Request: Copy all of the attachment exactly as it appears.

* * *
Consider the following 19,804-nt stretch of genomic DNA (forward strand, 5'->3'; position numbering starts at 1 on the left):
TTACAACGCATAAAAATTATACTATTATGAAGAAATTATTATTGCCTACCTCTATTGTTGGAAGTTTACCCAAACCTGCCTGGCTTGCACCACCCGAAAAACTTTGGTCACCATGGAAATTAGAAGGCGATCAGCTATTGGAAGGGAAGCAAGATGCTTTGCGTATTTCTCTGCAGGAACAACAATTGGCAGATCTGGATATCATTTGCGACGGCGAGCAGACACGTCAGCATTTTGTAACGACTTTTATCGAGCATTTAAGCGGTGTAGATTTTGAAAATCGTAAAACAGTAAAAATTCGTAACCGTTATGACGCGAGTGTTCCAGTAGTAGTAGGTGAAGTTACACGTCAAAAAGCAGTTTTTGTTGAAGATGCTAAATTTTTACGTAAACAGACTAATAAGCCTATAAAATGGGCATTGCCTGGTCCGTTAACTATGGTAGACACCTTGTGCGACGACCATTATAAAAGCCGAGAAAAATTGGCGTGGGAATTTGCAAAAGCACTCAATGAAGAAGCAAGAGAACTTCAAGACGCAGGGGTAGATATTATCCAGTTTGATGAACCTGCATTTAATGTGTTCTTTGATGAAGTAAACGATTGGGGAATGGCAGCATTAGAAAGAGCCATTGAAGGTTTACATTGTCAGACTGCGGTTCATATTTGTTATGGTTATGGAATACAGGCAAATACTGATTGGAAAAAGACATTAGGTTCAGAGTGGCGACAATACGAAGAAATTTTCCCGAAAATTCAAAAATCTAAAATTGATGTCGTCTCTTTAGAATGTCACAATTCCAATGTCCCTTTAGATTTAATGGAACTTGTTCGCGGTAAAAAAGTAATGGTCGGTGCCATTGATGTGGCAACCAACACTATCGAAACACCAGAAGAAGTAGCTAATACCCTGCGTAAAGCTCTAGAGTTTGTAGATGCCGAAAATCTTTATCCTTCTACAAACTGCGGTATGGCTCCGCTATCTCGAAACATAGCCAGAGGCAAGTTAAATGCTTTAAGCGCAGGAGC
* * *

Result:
Consider the following 19,804-nt stretch of genomic DNA (forward strand, 5'->3'; position numbering starts at 1 on the left):
TTACAACGCATAAAAATTATACTATTATGAAGAAATTATTATTGCCTACCTCTATTGTTGGAAGTTTACCCAAACCTGCCTGGCTTGCACCACCCGAAAAACTTTGGTCACCATGGAAATTAGAAGGCGATCAGCTATTGGAAGGGAAGCAAGATGCTTTGCGTATTTCTCTGCAGGAACAACAATTGGCAGATCTGGATATCATTTGCGACGGCGAGCAGACACGTCAGCATTTTGTAACGACTTTTATCGAGCATTTAAGCGGTGTAGATTTTGAAAATCGTAAAACAGTAAAAATTCGTAACCGTTATGACGCGAGTGTTCCAGTAGTAGTAGGTGAAGTTACACGTCAAAAAGCAGTTTTTGTTGAAGATGCTAAATTTTTACGTAAACAGACTAATAAGCCTATAAAATGGGCATTGCCTGGTCCGTTAACTATGGTAGACACCTTGTGCGACGACCATTATAAAAGCCGAGAAAAATTGGCGTGGGAATTTGCAAAAGCACTCAATGAAGAAGCAAGAGAACTTCAAGACGCAGGGGTAGATATTATCCAGTTTGATGAACCTGCATTTAATGTGTTCTTTGATGAAGTAAACGATTGGGGAATGGCAGCATTAGAAAGAGCCATTGAAGGTTTACATTGTCAGACTGCGGTTCATATTTGTTATGGTTATGGAATACAGGCAAATACTGATTGGAAAAAGACATTAGGTTCAGAGTGGCGACAATACGAAGAAATTTTCCCGAAAATTCAAAAATCTAAAATTGATGTCGTCTCTTTAGAATGTCACAATTCCAATGTCCCTTTAGATTTAATGGAACTTGTTCGCGGTAAAAAAGTAATGGTCGGTGCCATTGATGTGGCAACCAACACTATCGAAACACCAGAAGAAGTAGCTAATACCCTGCGTAAAGCTCTAGAGTTTGTAGATGCCGAAAATCTTTATCCTTCTACAAACTGCGGTATGGCTCCGCTATCTCGAAACATAGCCAGAGGCAAGTTAAATGCTTTAAGCGCAGGAGC